Parliament strikes down paternity leave plan
Switzerland’s House of Representatives has struck down a proposal to give men two weeks of paid paternity leave.
Its supporters are now preparing to launch a people’s initiative.
The proposal, from centrist Christian Democratic parliamentarian Martin Candinas, called for new fathers to be given leave paid at 80% of their salary for a period of two weeks after their child is born. The incurred costs of about CHF200 million ($205 million) annually would be assumed collectively by employers through the income replacement fund.
New mothers in Switzerland currently get 14 weeks of leave financed under the same scheme.
The paternity leave proposal on Wednesday failed in the House by a vote of 97 to 90 with five abstentions.
In calling on his colleagues to support paternity leave, Candinas said a father’s presence after the birth of a child is essential for a stable family life.
“Paternity leave makes sense for the family and for society as a whole,” he argued.
Maja Ingold of the centrist Protestant Party expressed dissatisfaction with the way the paternity leave argument has unfairly been pitted against retirement benefits. Cabinet recently lowered employers’ required payment to the income replacement scheme in order to account for more retirement benefits being paid out.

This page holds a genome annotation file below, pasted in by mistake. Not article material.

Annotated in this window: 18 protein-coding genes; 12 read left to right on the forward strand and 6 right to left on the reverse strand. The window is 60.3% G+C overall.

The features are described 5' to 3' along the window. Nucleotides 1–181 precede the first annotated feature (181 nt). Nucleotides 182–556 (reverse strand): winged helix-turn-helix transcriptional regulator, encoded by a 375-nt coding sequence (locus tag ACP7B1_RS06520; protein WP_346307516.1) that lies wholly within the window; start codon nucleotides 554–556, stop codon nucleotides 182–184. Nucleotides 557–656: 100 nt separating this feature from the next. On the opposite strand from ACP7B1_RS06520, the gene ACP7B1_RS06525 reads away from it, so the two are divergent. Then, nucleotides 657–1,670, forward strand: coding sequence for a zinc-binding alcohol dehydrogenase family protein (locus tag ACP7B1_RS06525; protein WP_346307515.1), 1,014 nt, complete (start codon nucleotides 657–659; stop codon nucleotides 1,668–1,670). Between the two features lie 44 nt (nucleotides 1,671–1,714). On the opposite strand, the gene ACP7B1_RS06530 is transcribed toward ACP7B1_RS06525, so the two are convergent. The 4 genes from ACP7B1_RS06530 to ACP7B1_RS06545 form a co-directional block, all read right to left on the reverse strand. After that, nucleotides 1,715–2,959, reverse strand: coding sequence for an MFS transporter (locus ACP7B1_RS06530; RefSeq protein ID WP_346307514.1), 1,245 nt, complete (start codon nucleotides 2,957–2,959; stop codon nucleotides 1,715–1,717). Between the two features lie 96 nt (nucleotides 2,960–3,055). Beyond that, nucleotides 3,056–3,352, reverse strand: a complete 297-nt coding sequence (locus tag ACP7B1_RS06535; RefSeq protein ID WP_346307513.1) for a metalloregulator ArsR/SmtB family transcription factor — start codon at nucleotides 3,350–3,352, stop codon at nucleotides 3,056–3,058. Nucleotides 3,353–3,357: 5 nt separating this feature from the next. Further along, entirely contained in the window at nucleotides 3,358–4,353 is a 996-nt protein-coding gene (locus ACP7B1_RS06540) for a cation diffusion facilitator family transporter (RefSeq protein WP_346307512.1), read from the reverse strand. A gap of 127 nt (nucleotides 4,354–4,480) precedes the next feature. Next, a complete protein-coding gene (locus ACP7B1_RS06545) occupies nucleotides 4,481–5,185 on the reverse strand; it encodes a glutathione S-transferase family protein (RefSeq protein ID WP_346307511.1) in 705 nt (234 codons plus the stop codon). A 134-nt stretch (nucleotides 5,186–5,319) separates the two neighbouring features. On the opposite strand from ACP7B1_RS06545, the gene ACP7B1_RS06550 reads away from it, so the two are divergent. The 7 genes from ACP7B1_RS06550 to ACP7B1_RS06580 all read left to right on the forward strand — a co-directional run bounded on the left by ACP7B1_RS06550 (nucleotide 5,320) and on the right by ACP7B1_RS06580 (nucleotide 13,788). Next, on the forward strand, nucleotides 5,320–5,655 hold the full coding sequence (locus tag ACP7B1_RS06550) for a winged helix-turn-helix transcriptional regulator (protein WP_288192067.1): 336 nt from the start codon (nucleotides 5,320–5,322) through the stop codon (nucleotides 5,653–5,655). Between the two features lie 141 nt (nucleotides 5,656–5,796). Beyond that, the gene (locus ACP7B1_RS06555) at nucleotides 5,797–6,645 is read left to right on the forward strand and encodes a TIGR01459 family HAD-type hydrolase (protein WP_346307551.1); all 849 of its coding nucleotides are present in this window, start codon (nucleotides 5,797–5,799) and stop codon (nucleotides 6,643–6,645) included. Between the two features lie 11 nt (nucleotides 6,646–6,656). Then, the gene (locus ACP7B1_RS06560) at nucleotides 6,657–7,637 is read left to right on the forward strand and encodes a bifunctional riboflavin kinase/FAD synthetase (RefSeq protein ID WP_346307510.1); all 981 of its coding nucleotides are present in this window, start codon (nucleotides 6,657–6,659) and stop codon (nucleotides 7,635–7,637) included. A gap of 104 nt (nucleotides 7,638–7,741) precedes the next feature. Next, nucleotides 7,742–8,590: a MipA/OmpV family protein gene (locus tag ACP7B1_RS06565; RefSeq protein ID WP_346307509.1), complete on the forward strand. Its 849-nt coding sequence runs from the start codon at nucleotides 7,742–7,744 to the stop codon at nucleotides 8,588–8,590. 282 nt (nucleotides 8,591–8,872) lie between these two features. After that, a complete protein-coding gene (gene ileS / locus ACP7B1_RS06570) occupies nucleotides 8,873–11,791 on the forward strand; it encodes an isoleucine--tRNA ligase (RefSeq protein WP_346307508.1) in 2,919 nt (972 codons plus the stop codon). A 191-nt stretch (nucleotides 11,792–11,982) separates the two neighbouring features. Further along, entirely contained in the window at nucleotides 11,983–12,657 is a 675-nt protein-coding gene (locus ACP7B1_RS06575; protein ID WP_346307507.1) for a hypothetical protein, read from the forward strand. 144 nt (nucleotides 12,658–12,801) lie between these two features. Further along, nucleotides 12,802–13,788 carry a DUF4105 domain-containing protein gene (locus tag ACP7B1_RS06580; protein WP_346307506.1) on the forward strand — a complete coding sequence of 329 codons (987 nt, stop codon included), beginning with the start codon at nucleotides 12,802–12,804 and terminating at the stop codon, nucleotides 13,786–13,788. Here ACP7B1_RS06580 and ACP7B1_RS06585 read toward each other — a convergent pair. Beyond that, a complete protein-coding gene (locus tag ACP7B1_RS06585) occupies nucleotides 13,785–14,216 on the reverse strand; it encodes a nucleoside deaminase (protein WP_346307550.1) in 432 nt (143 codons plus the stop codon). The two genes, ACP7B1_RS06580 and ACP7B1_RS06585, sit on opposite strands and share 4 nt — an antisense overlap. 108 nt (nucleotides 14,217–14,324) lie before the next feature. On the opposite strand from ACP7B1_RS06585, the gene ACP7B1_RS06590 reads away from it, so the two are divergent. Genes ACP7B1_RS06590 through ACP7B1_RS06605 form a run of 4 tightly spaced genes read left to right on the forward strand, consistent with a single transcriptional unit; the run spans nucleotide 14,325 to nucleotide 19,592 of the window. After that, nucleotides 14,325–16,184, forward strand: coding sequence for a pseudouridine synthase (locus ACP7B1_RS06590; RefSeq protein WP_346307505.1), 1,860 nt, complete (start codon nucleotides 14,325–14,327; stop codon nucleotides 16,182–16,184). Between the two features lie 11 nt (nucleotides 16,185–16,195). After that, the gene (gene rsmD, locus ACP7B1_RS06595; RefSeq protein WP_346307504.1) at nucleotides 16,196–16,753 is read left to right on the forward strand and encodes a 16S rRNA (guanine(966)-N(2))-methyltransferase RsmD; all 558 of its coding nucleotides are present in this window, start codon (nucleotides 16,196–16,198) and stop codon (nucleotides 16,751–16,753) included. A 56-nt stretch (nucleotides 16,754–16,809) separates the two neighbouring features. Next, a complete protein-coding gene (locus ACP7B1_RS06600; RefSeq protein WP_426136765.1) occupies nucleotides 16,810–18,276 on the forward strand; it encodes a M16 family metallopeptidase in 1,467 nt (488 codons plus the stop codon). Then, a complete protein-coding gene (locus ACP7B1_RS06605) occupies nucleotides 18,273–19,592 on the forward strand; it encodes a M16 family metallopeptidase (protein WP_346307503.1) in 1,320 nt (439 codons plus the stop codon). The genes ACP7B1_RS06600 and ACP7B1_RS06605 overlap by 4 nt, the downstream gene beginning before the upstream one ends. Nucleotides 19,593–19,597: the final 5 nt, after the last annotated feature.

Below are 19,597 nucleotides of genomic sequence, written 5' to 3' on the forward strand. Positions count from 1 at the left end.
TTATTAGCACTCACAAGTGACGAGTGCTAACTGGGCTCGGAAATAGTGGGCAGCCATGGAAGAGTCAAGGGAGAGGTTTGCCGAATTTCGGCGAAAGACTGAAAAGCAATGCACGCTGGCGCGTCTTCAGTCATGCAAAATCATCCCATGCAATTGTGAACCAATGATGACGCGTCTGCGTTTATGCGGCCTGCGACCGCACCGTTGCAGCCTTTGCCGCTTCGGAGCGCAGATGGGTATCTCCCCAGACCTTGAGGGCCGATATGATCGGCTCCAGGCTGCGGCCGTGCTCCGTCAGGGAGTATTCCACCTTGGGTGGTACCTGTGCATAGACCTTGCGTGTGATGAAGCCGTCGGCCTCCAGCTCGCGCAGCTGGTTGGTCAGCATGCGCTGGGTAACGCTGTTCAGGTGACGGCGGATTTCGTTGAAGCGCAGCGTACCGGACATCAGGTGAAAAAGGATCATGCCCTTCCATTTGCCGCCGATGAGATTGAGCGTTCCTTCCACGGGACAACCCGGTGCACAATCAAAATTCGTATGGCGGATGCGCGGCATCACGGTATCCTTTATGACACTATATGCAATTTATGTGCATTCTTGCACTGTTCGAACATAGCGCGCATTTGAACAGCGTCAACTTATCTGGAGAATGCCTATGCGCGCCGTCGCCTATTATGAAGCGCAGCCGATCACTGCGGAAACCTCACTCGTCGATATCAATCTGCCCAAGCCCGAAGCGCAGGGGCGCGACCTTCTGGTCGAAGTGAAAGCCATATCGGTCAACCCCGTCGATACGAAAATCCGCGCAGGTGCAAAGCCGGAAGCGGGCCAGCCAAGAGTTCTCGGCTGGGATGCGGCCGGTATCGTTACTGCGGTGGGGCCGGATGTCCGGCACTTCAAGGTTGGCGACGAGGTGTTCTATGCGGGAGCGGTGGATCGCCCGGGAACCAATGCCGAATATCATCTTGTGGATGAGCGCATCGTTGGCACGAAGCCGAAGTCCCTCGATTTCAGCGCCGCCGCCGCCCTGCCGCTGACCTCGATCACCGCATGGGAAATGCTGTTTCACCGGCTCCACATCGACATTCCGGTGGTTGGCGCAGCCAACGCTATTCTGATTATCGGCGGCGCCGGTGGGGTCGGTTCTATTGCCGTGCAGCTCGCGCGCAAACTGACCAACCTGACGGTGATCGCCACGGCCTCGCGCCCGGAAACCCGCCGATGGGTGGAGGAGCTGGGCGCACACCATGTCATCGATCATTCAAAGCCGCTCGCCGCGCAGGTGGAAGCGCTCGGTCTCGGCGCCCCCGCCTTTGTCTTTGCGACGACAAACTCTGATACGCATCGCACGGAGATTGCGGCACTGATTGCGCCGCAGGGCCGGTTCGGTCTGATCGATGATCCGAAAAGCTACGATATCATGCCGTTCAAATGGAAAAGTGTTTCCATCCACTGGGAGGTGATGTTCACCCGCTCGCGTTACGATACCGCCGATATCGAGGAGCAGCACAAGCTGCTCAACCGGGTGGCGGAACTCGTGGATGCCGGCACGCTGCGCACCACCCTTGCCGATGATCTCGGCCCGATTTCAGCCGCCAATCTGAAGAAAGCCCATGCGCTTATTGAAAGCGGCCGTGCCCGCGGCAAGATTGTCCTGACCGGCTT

Regina Sauter of the centre-right Radicals spoke out against the paternity leave proposal, arguing that many employers already give new fathers extra days off to spend with their families.
She found the proposal to be “an expensive gesture that we can’t afford” and said families should be left to organise their own affairs surrounding the birth of a child.
Group promises initiative
Following the proposal’s failure in the House, the trade union umbrella group Travail Suisse announced it would launch a people’s initiative seeking 20 days of paid leave for new fathers.
The group’s director of social policy said in a statement that the parliamentary decision is “an insult to all fathers and mothers” and “anything but contemporary”.
© swissinfo.ch / Agencies
The above content produced by swissinfo.ch is not intended for commercial use and may not be republished by third parties either wholly or in part.